This interdisciplinary symposium brings together artists, curators, conservators and researchers working in art history, law, media studies to explore the significance of 3D printing and associated digital 3D technologies for artistic and cultural practice.

Event schedule

13:00     Welcome: Elizabeth Johnson (Birkbeck)

13:15     Amelia Knowlson (Sheffield Hallam University) will present new research on the curatorial decision-making processes behind 3D digitisation at The British Museum. Her work used design-based methods to examine micro pre-existing and emerging 3D projects across curatorial departments.

13:45     Xavier Aure (University of West England) will discuss the influence of computer graphics techniques in his research on visualisation and texture reproduction of paintings.

14:15     Dukki Hong (Bournemouth University) will introduce some IP issues in relation to emerging 3D printing technologies, considering what IP law is; how it is constructed; and most importantly why 3D printing matters to IP law.

14:45     Break

15:15     Mara-Johanna Kolmel (Leuphana University Lüneburg,) will be speaking about Reforming the Formless. An art historical perspective on 3D technologies.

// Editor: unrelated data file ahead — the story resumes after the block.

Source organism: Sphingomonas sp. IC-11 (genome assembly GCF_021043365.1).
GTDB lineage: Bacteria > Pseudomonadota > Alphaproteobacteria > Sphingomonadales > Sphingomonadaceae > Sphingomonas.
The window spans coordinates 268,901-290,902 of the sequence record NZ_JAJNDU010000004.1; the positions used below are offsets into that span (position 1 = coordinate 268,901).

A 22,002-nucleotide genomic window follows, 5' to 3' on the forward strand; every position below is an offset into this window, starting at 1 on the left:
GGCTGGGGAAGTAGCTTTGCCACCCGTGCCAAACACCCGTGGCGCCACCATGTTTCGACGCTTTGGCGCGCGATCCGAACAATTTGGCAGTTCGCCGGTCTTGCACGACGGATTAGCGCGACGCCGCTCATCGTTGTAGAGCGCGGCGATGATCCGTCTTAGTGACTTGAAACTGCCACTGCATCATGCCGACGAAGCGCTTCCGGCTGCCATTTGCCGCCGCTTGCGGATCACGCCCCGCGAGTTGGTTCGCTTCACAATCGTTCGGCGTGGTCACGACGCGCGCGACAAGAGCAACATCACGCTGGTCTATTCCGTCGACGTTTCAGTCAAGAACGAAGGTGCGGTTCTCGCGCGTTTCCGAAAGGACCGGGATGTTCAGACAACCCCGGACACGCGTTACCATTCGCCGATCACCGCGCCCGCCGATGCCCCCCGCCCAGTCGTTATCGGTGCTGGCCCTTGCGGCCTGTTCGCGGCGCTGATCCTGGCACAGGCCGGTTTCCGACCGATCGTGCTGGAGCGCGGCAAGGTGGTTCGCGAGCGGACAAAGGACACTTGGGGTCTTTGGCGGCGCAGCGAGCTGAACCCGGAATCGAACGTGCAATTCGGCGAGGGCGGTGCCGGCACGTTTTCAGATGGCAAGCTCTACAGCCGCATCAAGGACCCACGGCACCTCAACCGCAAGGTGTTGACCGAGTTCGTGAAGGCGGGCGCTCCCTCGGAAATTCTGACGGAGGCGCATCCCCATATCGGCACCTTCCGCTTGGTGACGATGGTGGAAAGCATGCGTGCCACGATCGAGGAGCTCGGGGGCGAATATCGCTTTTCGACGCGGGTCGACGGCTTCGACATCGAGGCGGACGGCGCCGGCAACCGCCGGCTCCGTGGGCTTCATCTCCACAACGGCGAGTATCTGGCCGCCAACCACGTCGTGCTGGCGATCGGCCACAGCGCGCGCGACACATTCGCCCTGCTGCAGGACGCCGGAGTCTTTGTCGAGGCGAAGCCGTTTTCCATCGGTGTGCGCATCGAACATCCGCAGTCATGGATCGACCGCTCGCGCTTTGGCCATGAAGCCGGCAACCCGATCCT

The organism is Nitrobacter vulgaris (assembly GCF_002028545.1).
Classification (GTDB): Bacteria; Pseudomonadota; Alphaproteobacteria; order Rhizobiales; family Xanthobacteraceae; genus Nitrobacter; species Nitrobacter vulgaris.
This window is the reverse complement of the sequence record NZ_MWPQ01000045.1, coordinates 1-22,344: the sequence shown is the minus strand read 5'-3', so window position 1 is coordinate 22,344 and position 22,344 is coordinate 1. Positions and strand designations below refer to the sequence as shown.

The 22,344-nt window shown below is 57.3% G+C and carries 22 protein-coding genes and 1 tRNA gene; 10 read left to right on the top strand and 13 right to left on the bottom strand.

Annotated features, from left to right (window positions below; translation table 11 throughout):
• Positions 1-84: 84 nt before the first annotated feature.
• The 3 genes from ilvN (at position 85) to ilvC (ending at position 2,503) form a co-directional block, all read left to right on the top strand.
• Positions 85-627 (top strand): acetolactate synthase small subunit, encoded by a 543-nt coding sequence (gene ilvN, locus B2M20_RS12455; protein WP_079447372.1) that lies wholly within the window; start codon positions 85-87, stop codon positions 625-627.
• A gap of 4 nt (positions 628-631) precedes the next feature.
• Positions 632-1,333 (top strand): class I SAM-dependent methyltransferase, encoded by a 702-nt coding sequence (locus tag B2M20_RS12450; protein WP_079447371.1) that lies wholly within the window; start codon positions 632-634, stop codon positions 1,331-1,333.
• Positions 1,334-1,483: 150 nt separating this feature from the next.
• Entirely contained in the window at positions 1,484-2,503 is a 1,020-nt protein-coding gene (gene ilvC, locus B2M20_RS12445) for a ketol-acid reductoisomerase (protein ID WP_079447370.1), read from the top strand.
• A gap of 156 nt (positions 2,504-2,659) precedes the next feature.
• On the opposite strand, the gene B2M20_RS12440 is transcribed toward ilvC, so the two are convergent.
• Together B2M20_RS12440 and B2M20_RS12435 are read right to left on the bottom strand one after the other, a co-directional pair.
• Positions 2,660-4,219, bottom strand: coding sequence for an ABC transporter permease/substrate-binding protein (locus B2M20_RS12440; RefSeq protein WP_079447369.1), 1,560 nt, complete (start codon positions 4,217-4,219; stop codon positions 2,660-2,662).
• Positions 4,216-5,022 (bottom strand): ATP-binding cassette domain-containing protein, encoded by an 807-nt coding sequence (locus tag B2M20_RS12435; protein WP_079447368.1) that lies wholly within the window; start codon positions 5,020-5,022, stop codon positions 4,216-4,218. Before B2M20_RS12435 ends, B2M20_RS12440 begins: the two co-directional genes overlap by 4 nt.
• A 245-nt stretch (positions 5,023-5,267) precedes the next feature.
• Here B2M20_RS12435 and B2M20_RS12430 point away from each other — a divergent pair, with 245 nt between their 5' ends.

15:45     Daniel Rourke (Goldsmiths) will discuss The 3D Additivist Cookbook, a compendium of 3D .obj and .stl files, critical and fictional texts, templates, recipes, (im)practical designs and methodologies for living in this most contradictory of times, which he devised and edited in collaboration with artist Morehshin Allahyari.

16.15     Discussion chaired by Joel McKim, (Birkbeck)

If you have any additional access requirements please get in touch elizabeth.johnson@bbk.ac.uk

This event is kindly supported by the Lorraine Lim Postgraduate Fund and the Vasari Research Centre for Art and Technology